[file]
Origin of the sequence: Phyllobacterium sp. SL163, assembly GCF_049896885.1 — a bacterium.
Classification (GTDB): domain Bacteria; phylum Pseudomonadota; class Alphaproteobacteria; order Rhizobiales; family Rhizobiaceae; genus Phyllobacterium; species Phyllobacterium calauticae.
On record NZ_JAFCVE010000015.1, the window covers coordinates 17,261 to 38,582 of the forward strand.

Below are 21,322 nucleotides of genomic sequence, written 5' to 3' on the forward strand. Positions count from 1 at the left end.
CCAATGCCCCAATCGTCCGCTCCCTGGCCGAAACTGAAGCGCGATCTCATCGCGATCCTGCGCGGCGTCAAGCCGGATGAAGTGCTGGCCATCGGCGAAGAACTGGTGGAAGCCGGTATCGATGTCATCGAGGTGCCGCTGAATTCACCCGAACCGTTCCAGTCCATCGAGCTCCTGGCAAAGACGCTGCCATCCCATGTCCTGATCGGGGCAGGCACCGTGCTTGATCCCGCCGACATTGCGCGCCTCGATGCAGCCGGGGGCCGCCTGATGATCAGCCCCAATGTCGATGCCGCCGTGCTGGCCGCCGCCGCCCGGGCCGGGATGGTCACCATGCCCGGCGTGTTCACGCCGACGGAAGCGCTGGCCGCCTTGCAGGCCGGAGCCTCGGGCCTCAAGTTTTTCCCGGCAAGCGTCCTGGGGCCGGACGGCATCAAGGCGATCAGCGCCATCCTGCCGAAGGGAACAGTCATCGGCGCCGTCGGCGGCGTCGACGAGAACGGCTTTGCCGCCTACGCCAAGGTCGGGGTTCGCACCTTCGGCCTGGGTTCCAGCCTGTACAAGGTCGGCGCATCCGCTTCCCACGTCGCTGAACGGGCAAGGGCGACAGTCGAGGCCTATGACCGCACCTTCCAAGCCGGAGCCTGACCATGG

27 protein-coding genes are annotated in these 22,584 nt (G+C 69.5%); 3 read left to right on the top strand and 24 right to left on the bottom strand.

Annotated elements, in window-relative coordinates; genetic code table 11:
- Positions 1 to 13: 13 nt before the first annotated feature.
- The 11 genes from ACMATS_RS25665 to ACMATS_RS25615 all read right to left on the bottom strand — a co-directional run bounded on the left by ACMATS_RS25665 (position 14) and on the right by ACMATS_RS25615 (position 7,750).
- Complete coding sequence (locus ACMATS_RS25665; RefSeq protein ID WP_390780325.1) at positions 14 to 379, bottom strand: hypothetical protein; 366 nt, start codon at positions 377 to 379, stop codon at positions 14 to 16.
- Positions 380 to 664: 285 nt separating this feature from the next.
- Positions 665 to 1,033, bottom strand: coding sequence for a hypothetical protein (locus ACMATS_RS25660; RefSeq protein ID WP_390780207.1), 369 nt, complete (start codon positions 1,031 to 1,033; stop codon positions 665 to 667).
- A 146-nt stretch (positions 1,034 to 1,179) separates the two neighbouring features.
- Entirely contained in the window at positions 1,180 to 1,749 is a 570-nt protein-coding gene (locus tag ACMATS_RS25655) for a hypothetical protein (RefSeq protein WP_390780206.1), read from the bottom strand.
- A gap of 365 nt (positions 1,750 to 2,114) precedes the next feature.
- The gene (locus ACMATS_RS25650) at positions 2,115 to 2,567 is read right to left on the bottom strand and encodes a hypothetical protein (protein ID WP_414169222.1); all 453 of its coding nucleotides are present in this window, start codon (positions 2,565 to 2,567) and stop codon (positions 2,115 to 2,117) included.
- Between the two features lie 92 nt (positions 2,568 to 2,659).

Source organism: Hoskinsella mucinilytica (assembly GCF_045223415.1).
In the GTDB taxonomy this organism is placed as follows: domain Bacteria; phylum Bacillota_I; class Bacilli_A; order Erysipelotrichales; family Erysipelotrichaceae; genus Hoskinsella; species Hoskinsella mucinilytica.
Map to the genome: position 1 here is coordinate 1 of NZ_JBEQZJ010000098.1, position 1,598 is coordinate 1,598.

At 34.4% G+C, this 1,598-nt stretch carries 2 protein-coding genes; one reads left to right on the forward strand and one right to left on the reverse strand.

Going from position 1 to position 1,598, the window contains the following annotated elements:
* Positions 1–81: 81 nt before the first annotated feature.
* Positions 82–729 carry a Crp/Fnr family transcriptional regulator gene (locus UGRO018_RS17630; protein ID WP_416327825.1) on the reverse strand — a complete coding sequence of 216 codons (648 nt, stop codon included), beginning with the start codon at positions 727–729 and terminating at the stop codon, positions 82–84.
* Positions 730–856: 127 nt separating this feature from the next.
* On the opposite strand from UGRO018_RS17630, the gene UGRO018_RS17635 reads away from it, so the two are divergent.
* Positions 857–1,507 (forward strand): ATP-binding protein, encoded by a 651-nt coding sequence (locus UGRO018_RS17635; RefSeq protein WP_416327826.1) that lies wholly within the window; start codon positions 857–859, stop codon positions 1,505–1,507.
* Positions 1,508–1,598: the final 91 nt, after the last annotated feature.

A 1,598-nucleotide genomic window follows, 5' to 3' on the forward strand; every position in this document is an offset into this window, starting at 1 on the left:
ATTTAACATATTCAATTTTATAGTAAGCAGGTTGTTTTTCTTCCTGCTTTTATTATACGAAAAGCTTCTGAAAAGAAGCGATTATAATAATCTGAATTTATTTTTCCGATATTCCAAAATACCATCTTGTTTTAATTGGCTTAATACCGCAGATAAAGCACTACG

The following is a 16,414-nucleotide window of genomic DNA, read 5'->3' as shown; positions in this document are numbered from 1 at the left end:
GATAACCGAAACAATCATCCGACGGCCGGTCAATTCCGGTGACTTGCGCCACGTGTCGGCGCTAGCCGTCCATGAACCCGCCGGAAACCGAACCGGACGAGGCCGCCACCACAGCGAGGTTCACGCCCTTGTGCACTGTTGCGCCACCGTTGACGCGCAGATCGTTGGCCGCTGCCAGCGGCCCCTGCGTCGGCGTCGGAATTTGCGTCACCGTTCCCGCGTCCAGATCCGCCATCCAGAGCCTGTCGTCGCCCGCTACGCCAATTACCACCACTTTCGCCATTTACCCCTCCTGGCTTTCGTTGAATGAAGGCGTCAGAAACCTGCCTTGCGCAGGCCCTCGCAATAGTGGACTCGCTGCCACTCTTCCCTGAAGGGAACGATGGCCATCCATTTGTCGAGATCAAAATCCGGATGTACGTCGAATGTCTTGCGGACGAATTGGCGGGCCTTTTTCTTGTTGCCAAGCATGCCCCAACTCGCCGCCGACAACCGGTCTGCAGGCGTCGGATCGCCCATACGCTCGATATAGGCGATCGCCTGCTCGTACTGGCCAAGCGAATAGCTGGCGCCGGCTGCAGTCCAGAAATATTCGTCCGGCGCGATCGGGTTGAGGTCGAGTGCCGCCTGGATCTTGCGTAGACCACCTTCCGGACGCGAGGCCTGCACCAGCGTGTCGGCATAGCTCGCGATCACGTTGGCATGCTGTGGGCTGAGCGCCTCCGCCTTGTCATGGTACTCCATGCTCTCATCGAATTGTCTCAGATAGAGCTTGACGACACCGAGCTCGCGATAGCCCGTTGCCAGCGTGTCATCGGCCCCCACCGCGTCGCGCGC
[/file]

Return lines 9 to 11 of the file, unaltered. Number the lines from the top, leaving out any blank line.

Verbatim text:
- The 11 genes from ACMATS_RS25665 to ACMATS_RS25615 all read right to left on the bottom strand — a co-directional run bounded on the left by ACMATS_RS25665 (position 14) and on the right by ACMATS_RS25615 (position 7,750).
- Complete coding sequence (locus ACMATS_RS25665; RefSeq protein ID WP_390780325.1) at positions 14 to 379, bottom strand: hypothetical protein; 366 nt, start codon at positions 377 to 379, stop codon at positions 14 to 16.
- Positions 380 to 664: 285 nt separating this feature from the next.